Slovakia Slovakia Slovakia Slovakia

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The number and intensity of droughts are increasing in parts of Central Europe, not due to a decrease in precipitation, but due to an increase in evaporation under higher temperatures.

In the Carpathian Region, heat wave events have become more frequent, longer, more severe and intense over the period 1961 - 2010, in particular in summer

The impact of hydrological changes on navigation conditions has been studied for the Rhine-Main-Danube corridor, one of the most important waterways in Europe ...

Climate change will substantially affect the growth of spruce and beech, but not of oak, in Central Europe ...

Wind-storm losses on a European-wide property insurance portfolio have been quantified under current and future climatic conditions ...

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I recommend

National plans/strategies for Slovakia

  • Sixth National Communication of the Slovak Republic under the United Nations Framework Convention on Climate Change (UNFCCC) (2014). Download.

Reports/papers that focus on important Slovakian topics

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Reports/papers that present a sound overview for Europe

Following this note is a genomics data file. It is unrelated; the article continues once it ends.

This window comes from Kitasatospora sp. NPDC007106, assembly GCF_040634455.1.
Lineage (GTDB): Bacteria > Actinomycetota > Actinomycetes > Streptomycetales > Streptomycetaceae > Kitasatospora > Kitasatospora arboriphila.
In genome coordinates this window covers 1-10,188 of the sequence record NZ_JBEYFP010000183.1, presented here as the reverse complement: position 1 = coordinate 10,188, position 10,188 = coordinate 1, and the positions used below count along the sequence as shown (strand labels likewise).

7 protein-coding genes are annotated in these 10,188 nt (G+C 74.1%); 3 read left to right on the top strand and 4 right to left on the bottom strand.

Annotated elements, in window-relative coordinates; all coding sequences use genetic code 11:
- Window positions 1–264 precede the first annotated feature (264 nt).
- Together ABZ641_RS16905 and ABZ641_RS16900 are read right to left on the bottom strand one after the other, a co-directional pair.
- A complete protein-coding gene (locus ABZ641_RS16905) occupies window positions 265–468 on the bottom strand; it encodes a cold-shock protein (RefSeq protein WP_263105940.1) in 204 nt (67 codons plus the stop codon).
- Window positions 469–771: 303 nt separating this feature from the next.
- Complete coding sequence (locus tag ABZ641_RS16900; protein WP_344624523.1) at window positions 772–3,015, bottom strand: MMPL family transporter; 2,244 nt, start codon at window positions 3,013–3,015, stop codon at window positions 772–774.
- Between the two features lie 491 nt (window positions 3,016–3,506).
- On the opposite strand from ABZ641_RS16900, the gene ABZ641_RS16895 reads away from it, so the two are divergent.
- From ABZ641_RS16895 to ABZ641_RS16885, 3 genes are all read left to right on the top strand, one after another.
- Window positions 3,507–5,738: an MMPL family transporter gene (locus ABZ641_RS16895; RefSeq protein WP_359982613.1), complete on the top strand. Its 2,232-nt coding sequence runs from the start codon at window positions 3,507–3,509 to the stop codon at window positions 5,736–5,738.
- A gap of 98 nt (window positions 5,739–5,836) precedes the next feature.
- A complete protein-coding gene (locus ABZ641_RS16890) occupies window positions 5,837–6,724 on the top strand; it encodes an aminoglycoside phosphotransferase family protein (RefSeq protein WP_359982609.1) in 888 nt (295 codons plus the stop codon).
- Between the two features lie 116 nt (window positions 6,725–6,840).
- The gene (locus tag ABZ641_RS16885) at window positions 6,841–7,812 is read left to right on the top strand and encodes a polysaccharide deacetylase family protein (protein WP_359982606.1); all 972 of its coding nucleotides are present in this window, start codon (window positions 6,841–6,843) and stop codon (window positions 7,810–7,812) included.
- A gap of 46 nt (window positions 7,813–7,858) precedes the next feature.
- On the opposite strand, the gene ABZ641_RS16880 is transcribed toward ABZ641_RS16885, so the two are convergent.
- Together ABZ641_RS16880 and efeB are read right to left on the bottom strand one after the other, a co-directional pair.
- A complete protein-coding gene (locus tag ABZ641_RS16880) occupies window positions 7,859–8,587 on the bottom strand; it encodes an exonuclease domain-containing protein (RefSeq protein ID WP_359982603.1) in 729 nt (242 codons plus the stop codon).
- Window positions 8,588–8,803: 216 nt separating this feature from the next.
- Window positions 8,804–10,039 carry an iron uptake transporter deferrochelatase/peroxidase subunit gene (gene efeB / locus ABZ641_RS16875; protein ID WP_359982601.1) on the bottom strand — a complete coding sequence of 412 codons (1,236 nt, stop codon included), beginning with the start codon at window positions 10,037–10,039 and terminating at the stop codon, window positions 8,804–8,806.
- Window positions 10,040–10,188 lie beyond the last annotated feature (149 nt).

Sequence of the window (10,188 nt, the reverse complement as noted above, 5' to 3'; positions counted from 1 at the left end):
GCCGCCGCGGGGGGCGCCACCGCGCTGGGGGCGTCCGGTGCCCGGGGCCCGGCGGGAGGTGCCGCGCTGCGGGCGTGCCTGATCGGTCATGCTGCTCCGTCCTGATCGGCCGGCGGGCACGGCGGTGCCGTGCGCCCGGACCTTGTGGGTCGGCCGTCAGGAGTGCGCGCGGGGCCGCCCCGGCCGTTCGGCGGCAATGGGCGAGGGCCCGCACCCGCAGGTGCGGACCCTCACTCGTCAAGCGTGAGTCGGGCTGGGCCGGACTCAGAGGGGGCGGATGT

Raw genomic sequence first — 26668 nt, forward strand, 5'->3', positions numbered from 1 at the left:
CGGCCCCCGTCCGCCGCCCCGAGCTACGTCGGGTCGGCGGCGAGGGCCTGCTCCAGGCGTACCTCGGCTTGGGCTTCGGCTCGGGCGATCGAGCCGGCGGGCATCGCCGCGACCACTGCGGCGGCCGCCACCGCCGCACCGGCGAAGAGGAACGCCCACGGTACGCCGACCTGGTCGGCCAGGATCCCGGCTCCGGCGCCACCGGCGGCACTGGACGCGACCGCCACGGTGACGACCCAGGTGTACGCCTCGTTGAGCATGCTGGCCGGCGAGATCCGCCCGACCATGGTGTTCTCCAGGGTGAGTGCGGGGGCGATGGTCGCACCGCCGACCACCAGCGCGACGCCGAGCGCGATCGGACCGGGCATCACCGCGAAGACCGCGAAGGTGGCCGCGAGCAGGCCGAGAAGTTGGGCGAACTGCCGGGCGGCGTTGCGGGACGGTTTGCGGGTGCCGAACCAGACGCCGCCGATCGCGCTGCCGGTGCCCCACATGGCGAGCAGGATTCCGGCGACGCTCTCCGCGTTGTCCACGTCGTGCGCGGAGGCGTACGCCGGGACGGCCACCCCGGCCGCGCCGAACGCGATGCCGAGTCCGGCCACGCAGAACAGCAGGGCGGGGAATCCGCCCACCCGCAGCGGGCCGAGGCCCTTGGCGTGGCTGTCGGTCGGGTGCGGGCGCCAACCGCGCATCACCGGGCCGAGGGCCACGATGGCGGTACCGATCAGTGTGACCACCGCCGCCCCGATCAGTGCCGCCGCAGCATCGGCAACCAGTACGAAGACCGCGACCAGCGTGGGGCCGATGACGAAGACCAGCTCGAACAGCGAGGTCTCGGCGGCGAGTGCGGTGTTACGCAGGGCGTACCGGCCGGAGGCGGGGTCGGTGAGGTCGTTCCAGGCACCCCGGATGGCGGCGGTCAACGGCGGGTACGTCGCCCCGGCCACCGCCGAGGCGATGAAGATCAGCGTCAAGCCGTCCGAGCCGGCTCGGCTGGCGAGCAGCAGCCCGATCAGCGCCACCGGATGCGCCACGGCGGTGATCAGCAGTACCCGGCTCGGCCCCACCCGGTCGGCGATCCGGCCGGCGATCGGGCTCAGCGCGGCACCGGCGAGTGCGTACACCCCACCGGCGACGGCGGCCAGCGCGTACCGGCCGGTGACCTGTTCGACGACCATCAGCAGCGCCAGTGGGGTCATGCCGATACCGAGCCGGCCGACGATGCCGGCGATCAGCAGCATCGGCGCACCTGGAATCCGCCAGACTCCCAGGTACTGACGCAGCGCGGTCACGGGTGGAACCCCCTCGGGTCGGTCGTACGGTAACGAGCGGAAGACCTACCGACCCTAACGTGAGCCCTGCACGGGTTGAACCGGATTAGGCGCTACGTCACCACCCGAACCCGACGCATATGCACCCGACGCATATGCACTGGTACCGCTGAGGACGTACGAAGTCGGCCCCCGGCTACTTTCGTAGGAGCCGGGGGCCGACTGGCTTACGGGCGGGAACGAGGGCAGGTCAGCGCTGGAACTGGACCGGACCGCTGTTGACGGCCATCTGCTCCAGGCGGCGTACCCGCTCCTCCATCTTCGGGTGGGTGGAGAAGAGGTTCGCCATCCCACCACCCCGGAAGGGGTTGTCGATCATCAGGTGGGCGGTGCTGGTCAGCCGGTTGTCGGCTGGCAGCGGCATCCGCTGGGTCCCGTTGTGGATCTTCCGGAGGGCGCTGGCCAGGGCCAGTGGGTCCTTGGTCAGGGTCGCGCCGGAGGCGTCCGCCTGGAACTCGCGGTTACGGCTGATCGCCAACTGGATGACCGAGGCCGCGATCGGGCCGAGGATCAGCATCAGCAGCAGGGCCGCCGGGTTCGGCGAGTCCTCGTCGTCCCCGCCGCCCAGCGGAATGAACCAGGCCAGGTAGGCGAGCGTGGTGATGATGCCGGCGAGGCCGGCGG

• Eisenreich (2005). Climate change and the European water dimension. A report to the European water directors.
  • European Environment Agency (2005). Vulnerability and adaptation to climate change in Europe. Download.
  • European Environment Agency, JRC and WHO (2008). Impact of Europe’s changing climate – 2008 indicator-based assessment. Download.

Reports/papers that focus on specific topics, relevant for all of Europe

  • Agriculture: Rounsevell et al. (2005). Future scenarios of European agricultural land use II. Projecting changes in cropland and grassland. Download.
  • Agriculture: Fischer et al. (2005). Socio-economic and climate change impacts on agriculture: an integrated assessment, 1990–2080. Download.
  • Biodiversity: Thuiller et al. (2005). Climate change threats to plant diversity in Europe. Download.
  • Coastal erosion: Salman et al. (2004). Living with coastal erosion in Europe: sediment and space for sustainability. Download.
  • Droughts: Blenkinsop and Fowler (2007). Changes in European drought characteristics projected by the PRUDENCE regional climate models. Download.
  • Droughts: European Environment Agency (2009). Water resources across Europe – confronting water scarcity and drought. Download.
  • Forestry: Seppälä et al. (2009). Adaptation of forests and people to climate change. A global assessment report. Download.
  • Health: Kosatsky (2005). The 2003 European heat waves. Download.
  • Health: WHO (2008). Protecting health in Europe from climate change. Download.
  • Insurance and Business: Mills et al. (2005). Availability and affordability of insurance under climate change. A growing challenge for the U.S. Download.
  • Security and Crisis management: German Advisory Council on Global Change (2007). World in transition: Climate change as a security risk. Summary for policy-makers. Download.